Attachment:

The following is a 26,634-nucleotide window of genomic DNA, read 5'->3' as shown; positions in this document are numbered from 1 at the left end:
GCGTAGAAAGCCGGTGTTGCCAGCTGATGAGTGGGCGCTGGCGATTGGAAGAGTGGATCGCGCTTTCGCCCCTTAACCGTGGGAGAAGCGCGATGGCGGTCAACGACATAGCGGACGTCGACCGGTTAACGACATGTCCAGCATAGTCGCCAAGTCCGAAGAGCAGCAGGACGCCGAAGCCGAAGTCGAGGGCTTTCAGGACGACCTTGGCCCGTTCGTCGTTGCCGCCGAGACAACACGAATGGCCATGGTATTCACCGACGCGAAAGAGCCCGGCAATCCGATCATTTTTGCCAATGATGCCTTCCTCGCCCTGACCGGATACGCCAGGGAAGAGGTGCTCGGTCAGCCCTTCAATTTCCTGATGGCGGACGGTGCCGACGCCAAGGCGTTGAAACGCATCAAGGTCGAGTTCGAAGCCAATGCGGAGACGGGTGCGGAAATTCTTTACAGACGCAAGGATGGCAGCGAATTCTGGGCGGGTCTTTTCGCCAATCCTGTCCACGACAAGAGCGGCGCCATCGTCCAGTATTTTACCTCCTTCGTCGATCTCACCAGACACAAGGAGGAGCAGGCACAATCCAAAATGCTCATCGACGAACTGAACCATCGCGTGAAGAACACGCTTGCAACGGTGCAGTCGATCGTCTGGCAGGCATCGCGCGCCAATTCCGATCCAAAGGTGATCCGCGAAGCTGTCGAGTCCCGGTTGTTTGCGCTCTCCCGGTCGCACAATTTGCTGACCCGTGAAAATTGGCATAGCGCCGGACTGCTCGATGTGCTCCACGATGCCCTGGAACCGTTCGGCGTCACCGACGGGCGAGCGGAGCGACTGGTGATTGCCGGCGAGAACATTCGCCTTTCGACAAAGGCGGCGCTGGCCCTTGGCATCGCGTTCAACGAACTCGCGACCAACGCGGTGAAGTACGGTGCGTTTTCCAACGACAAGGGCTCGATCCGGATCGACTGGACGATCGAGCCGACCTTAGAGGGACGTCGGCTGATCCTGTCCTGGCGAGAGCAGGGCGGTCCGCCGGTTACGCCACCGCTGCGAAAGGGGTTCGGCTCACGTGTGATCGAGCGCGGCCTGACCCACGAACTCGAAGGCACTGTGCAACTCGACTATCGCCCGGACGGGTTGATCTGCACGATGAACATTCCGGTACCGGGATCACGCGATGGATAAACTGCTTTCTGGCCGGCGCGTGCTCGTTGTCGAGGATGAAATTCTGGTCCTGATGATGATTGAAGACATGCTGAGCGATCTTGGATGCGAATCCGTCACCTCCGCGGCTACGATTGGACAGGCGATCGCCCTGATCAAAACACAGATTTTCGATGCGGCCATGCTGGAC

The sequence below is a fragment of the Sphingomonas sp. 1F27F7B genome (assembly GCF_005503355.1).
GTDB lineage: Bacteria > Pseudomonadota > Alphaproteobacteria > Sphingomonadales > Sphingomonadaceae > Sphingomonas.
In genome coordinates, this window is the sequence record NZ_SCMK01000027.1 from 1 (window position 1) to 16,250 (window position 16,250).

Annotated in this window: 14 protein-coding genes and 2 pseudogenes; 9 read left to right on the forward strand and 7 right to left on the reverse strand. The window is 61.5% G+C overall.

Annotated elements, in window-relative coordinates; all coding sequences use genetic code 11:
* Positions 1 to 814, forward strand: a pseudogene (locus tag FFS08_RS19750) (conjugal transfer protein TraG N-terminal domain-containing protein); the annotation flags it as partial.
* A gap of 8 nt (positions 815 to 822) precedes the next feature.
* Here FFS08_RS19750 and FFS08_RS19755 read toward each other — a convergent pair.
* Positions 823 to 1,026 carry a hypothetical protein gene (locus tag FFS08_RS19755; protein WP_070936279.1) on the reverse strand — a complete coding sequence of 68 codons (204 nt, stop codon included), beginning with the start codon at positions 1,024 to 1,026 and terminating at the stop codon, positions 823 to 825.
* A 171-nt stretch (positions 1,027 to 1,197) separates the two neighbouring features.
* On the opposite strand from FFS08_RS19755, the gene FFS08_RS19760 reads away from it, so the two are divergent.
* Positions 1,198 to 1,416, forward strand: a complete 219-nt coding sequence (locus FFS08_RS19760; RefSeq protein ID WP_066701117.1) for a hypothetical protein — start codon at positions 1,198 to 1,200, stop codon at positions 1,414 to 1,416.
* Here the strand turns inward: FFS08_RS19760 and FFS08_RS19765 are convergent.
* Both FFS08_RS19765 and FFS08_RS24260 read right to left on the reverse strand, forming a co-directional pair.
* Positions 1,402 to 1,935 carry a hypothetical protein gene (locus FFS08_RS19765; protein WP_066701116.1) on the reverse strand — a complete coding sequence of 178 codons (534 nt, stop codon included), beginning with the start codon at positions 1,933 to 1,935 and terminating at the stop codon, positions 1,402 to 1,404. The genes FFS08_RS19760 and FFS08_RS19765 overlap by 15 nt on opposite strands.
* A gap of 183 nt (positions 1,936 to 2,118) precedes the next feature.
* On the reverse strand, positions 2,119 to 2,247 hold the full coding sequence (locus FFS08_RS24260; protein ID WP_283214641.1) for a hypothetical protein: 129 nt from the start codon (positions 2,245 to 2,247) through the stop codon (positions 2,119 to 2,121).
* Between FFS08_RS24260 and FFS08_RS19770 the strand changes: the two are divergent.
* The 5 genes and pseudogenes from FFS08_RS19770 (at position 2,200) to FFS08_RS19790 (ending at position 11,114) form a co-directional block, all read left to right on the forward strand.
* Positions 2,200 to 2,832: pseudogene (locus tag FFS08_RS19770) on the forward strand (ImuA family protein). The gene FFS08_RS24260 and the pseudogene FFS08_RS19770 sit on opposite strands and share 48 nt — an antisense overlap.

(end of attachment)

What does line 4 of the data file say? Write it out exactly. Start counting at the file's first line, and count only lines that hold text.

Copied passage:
GTDB lineage: Bacteria > Pseudomonadota > Alphaproteobacteria > Sphingomonadales > Sphingomonadaceae > Sphingomonas.